ONI: Road to be the Mightiest Oni
Before I begin the review I just wanted to give a quick thanks to the publisher for allowing us to review ONI: Road to be the Mightiest Oni! This was offered to us and its premise was what encouraged me to take this one on. The art design of the promotional material, as seen in the featured image, as well as the character designs, reminded me of Okami. It certainly fits the “protagonist and small side-kick” theme as seen in many adventure games, with young oni protagonist Kuuta paired with his spirit partner Kazemaru being the stars of the story.
Kuuta arrives at Kisejima, an island filled with vengeful demon spirits who want to exact vengeance on those who killed them. Kuuta, wanting to explore the mystery of the power behind Kisejima, is subjected to several different trials to prove his mettle.
Not all of Kisejima is available for exploration, as Kuuta will need to complete a certain number of trials before more are opened up to him. Along his journey, Kuuta will meet a human girl named Kanna, reunite with long-time acquaintance Zenisuke, and befriend a baby boar who may or may not make traveling easier.
Before having a faster way of transportation, naturally needed as the island’s access expands, Kuuta’s walking speed is very sluggish. As expected for a small demon carrying a large backpack, Kuuta is not the most nimble and the most he can do is a pathetic tumble. In combat, Kuuta is very agile, with the load of his belongings off his shoulders. Kuuta can only engage in combat during trials, meaning moments where the extra boost in speed would be helpful, like getting chased by a giant demon-eating demon after retrieving spirits.
There are trapped spirits in ONI: Road to be the Mightiest Oni that can only be detected by Kazemaru as well as captured. Sometimes, there’s a chance for a giant demon to appear and chase Kuuta for the spirit. His only attack is a lunging bite that is determined by the glow of its eyes. It’s not the most difficult task in the world to merely avoid him, but it does become a monotonous game of cat and mouse. Saving the spirits is even a necessity in gaining hearts, which not only doubles as health but as a checkpoint to handle difficult trials.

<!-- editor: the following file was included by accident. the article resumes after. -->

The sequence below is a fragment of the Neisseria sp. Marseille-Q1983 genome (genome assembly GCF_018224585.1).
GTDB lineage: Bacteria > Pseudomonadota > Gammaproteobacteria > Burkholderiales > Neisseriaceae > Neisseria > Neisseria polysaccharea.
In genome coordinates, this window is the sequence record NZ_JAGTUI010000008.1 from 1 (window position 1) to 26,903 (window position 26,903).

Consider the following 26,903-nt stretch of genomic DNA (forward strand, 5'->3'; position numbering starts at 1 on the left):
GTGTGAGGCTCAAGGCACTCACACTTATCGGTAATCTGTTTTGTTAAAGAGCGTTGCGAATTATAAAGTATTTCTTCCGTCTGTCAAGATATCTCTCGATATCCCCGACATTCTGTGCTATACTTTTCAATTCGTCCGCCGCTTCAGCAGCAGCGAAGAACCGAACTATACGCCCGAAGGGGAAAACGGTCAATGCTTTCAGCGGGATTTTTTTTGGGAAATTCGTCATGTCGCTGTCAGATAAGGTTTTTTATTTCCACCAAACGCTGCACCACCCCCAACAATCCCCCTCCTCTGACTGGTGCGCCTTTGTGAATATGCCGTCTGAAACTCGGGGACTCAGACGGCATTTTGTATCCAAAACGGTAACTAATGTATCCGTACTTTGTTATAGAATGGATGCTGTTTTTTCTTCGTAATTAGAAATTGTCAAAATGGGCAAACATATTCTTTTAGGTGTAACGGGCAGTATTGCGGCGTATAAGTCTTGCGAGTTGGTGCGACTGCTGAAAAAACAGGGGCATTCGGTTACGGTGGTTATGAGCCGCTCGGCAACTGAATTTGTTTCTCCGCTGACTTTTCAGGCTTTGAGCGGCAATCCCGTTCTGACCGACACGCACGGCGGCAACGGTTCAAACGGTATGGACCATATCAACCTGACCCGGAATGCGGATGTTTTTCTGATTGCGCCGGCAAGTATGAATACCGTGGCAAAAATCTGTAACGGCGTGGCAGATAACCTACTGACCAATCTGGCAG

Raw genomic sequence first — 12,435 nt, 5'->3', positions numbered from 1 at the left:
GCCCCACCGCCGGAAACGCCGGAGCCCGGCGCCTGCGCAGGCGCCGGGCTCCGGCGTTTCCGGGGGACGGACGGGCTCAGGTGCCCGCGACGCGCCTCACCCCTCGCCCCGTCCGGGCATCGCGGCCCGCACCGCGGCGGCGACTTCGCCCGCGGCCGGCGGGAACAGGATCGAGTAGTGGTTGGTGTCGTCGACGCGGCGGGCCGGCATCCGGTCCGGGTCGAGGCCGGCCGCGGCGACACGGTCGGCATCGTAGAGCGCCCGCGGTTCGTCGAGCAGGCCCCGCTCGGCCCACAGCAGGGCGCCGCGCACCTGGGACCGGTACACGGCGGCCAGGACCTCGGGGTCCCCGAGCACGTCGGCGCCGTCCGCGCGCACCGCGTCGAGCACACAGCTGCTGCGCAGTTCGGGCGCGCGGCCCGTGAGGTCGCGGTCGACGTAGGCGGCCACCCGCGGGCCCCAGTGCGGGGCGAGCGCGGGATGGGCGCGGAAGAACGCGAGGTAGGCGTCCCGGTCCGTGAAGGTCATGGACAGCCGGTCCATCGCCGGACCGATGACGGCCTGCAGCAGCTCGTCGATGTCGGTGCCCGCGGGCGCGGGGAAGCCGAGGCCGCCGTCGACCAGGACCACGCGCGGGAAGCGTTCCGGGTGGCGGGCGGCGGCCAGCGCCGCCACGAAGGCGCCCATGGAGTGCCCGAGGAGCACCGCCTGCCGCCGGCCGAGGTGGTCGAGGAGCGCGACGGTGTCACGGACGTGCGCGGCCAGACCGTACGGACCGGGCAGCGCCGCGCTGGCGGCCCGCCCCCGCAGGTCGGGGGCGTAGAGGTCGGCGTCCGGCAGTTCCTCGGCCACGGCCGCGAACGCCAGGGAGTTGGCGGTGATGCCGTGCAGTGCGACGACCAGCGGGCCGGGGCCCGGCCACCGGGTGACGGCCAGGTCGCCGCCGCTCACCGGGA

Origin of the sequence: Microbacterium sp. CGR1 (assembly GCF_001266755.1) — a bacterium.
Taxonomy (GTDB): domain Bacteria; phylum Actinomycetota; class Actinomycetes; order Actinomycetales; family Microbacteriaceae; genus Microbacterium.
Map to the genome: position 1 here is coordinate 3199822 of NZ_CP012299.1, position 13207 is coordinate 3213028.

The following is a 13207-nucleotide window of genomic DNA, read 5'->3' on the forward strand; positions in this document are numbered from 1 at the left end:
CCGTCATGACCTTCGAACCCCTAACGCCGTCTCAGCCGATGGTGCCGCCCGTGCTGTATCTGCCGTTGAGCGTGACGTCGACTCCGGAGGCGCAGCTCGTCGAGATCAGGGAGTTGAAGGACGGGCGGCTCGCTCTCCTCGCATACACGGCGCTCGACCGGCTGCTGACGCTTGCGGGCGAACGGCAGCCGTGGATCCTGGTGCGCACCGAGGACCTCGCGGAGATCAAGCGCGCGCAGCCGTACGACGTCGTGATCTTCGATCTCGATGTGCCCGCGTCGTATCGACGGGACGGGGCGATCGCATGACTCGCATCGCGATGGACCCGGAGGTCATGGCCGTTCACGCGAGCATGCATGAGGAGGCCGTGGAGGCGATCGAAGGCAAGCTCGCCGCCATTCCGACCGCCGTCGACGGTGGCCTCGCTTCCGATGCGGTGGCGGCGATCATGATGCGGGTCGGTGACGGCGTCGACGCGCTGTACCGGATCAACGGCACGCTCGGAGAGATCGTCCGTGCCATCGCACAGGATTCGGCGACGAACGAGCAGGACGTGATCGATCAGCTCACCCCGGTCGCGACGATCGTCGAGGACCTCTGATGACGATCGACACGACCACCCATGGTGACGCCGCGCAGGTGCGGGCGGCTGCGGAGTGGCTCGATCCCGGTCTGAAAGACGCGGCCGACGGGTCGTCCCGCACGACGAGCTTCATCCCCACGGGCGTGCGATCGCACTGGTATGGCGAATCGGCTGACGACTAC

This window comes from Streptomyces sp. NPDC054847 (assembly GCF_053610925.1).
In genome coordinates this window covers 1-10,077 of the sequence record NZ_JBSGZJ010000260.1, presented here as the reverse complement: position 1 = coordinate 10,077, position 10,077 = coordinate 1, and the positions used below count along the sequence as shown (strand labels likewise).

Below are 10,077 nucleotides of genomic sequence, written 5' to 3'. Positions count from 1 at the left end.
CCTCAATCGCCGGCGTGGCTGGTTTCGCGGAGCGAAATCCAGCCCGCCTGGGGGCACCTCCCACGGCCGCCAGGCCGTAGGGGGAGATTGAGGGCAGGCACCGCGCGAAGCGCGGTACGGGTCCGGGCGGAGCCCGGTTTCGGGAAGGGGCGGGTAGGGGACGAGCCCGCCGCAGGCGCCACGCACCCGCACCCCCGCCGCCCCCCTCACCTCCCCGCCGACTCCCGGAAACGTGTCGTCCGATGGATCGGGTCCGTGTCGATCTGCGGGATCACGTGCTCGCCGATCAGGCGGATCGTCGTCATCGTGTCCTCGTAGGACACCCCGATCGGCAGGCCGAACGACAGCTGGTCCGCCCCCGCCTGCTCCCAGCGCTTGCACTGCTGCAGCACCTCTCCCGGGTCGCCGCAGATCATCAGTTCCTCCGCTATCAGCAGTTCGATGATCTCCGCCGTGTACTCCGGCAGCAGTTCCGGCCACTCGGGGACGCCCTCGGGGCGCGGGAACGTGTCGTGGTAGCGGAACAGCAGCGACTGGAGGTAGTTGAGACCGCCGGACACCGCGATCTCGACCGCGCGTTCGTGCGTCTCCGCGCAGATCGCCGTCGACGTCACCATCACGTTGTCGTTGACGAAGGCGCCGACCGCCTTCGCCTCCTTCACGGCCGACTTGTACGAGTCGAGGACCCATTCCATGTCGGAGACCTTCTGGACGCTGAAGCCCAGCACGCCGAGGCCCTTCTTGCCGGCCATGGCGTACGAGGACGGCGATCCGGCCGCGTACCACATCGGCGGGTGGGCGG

I suppose saving the spirits shows Kuuta’s heart is into caring for docile spirits as well as defending himself and showing bravery against his adversaries. While Kuuta doesn’t talk much himself, his implied dialogue shows he is rather friendly towards others if not cautious due to him being a natural lone wolf. Kuuta does have a sense of justice as seen from his warm reception with others, but at times I often find myself confused about the direction of the plot.
It appears that each vengeful spirit is tied to the insecurity that leads to the creation of the demon. Similar to Ghostwire Tokyo in which most of the hostile yokai were personifications of common human woes. Gameplay-wise, ONI ran without many issues after limiting the frame rate, although I am aware that the initial launch wasn’t too kind. Still, the game ran okay with little to no dips and while combat is simplistic, it’s also satisfying.
Kuuta doesn’t defeat his enemies by simply beating them to unconsciousness. He also needs to destroy their spirit by attacking it directly and any exposed cores are destroyed in sequence. The more exposed cores, the higher the combo counter will be, which also increases how much spirit Kazemaru recovers. Kuuta doesn’t gain any levels, his power and other abilities are determined by the clothing and weapons Kuuta has equipped. As mentioned, his life counter increases the more spirit he saves, and also dependent on certain equipment.
ONI: Road to be the Mightiest Oni will have Kuuta engage in trials, usually involving killing waves of enemies until the end. After clearing enough trials, more of them spawn, sometimes following a cutscene, until a red fog appears. This usually indicates the boss of that section and can only be accessed by saving a certain number of spirits. While this is fine, this also means that the player will be encouraged to stop every time they sense a spirit in order to herd it back to the old man. Each location has its own “old man” to herd the spirits, so it’s not all bad.
Ultimately, ONI: Road to be the Mightiest Oni felt too average in the sense that nothing stood out for me that made me move to the edge of my seat. This game feels more like a comforting cozy experience, which is also fine, but after completing the first “red fog,” most players have seen the majority of what the game has to offer. While the music is beautiful, hearing the same song on a loop, sometimes resetting due to outside events, can also turn into a giant earworm.
While I don’t believe this game deserves the negative criticism I’ve seen, I will say that it’s at least worth checking out for a discount. The unfortunate rough launch of ONI: Road to be the Mightiest Oni may have squandered momentum, but it’s a comforting experience once the player gets past its rough edges.
ONI: Road to be the Mightiest Oni is available on the Nintendo Switch, Sony PlayStation 4, PlayStation 5, and Microsoft Windows.